The Moscow cinema which defied Russian officials by showing banned British satire The Death of Stalin has cancelled all further screenings of the film following a raid by police.
In a statement released on Facebook, the Pioner cinema said that it had been forced to halt the screenings for “reasons beyond its control”.
“We ask that you direct all further questions to the Russian Ministry of Culture”, it said. The post was accompanied with an image which simply read, “free speech — conditions apply”.
Russian police descended on a Moscow cinema on Friday after managers defied a government ban against showing British comedy The Death of Stalin.
Six uniformed police officers and a number of plain clothes officials descended on the cinema during a screening on Friday afternoon. Officers were seen taking photographs and questioning staff, but only confirmed that they were “carrying out an investigation”.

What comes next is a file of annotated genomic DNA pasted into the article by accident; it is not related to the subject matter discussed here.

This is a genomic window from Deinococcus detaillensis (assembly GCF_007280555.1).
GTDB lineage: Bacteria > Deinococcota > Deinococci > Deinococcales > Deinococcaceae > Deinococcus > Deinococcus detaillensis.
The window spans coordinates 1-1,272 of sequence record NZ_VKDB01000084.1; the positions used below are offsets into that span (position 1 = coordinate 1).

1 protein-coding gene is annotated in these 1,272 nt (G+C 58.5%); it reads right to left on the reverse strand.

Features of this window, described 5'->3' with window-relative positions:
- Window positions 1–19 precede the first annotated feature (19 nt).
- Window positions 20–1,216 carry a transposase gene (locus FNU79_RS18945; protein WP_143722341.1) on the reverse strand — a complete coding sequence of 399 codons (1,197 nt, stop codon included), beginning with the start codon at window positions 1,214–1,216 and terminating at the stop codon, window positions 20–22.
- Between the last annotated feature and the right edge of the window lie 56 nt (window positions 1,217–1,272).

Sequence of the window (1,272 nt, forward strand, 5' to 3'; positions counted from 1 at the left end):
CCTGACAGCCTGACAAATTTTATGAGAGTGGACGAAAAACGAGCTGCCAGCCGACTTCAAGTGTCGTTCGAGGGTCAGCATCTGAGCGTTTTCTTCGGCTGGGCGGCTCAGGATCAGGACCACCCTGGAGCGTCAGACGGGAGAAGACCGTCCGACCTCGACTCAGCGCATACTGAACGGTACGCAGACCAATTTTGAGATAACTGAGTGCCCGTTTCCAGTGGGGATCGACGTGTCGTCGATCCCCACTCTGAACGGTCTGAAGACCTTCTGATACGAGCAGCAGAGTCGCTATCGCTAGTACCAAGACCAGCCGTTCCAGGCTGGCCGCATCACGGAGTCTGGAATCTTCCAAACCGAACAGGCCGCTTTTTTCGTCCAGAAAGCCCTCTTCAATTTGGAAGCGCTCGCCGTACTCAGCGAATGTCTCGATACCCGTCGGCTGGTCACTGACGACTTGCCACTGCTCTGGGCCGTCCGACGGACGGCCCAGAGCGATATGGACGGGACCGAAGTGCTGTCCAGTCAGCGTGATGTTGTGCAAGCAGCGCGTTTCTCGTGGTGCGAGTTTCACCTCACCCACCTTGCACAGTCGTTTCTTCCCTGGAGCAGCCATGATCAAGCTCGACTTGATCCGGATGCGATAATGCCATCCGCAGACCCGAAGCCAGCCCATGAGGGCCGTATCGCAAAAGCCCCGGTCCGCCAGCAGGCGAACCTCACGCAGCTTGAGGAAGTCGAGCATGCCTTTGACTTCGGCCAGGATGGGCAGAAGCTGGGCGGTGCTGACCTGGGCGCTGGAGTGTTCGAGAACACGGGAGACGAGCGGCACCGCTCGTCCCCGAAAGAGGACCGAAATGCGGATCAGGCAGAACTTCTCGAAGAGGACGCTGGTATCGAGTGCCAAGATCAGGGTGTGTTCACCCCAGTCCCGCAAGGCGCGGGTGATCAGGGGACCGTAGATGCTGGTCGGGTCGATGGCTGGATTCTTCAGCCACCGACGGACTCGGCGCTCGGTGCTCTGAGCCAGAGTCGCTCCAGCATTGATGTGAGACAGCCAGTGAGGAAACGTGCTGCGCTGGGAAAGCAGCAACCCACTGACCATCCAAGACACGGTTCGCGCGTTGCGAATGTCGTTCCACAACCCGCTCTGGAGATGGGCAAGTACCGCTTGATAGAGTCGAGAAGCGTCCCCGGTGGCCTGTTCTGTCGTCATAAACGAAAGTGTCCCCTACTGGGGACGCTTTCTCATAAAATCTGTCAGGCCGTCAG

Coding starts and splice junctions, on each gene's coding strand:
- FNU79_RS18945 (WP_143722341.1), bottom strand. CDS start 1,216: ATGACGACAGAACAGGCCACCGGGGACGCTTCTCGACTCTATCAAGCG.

More police arriving at Moscow’s Pioner cinema after Death of Stalin screening pic.twitter.com/81NgJGBcw2
— Ola Cichowlas (@olacicho) January 26,
The Pioner cinema began screening Armando Iannucci’s historic satire on Thursday, despite a decision from Russia’s Ministry of Culture to cancel the film’s distribution licence. The theatre had planned to hold two screenings of the film every day until 30 January.
The ban followed a special screening for officials on Monday night, where Yury Polyakov, the head of the ministry’s public council, condemned the movie as “ideological warfare”. The film has since been referred the Russian prosecutor’s office, where it will be checked for signs of “extremism”.